Driver’s repeated breaches of safety protocol put company in unsatisfactory rating with government regulators, clients
A British Columbia adjudicator has upheld the dismissal of a truck driver who accumulated a significant number safety protocol breaches in a relatively short period of time.
Francois Lachaine was a truck driver who started working for Casey Transport, a long-haul trucking company specializing in refrigerated products based in Abbotsford, B.C., in 2006. He started out as part of a two-person team that drove trucks filled with cargo back-and-forth between B.C. and Quebec. He was considered a hard-working driver and took pride in his work, with one co-worker remarking that “it’s a passion for him. He is a machine. He eats asphalt.”
Casey Transport was subject to National Safety Code standards that imposed duties and limitations on the conduct of drivers and trucking companies to ensure the safe operation of commercial vehicles. Drivers were required to keep logbooks to ensure compliance could be monitored and there were limits on how long drivers could drive before taking a rest. The code had a system of points which kept track of the safety performance of both drivers and the trucking companies.
On May 7, 2013, Casey Transport issued a written warning to Lachaine for refuelling in locations with higher fuel prices and not having maintenance pre-approved. The next day, the company issue him a second written warning for safety violations. This warning was for speeding (127 kph) on March 13, driving on a closed highway on April 19, and speeding again (136 kph) on May 7. The second warning stated that Lachaine must follow all legal speed limit regulations and “further infractions will not be tolerated and will result in further job action and possible termination.”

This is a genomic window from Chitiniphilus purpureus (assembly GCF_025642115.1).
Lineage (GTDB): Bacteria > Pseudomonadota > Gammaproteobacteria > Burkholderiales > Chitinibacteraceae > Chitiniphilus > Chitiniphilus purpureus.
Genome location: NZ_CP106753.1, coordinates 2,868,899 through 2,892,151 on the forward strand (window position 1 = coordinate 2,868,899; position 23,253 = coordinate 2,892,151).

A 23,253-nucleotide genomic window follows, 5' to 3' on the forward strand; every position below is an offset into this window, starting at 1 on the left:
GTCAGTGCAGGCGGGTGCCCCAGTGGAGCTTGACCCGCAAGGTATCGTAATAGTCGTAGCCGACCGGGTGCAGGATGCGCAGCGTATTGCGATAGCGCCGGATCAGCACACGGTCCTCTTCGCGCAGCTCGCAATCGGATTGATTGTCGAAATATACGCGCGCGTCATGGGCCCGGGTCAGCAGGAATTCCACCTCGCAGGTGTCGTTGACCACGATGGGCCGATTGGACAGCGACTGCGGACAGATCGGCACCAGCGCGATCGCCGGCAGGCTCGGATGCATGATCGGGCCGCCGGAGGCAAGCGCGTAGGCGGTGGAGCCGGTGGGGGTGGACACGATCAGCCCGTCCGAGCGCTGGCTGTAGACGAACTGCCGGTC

A short time later, the company learned Lachaine had been speeding again (129 kph on May 20) and had submitted log sheets saying he was driving on two days for which he had already submitted log sheets showing he was off and resting. Lachaine was issued a written warning dated May 21 that falsified logs were illegal and against company policy. It once again said “further infraction will not be tolerated” and could result in termination.
In November 2013, Casey Transport’s record of performance under the code came under scrutiny and the B.C. Ministry of Transportation and Infrastructure audited the company’s record. The audit concluded that Casey Transport had a problem with driver safety violations, so the company increased its emphasis on safety and cracked down on drivers who had safety issues.
Over the next two years, Lachaine received verbal reprimands for one speeding ticket and a few minor logbook violations, but overall the company felt his safety record improved.